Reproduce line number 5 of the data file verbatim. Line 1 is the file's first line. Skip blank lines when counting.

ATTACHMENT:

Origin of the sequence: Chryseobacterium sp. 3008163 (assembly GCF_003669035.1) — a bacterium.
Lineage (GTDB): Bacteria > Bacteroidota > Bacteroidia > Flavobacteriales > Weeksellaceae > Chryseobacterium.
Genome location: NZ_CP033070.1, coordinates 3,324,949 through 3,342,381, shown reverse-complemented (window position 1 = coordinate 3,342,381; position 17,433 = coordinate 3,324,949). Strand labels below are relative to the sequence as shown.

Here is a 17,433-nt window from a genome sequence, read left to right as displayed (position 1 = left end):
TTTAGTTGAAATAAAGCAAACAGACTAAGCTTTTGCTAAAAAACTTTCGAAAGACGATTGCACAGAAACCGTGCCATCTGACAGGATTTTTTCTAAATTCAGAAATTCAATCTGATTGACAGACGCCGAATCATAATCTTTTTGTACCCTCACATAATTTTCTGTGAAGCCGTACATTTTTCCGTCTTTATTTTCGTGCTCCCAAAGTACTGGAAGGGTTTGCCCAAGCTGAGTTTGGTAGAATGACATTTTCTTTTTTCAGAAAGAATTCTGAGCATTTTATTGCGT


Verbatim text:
TTTAGTTGAAATAAAGCAAACAGACTAAGCTTTTGCTAAAAAACTTTCGAAAGACGATTGCACAGAAACCGTGCCATCTGACAGGATTTTTTCTAAATTCAGAAATTCAATCTGATTGACAGACGCCGAATCATAATCTTTTTGTACCCTCACATAATTTTCTGTGAAGCCGTACATTTTTCCGTCTTTATTTTCGTGCTCCCAAAGTACTGGAAGGGTTTGCCCAAGCTGAGTTTGGTAGAATGACATTTTCTTTTTTCAGAAAGAATTCTGAGCATTTTATTGCGT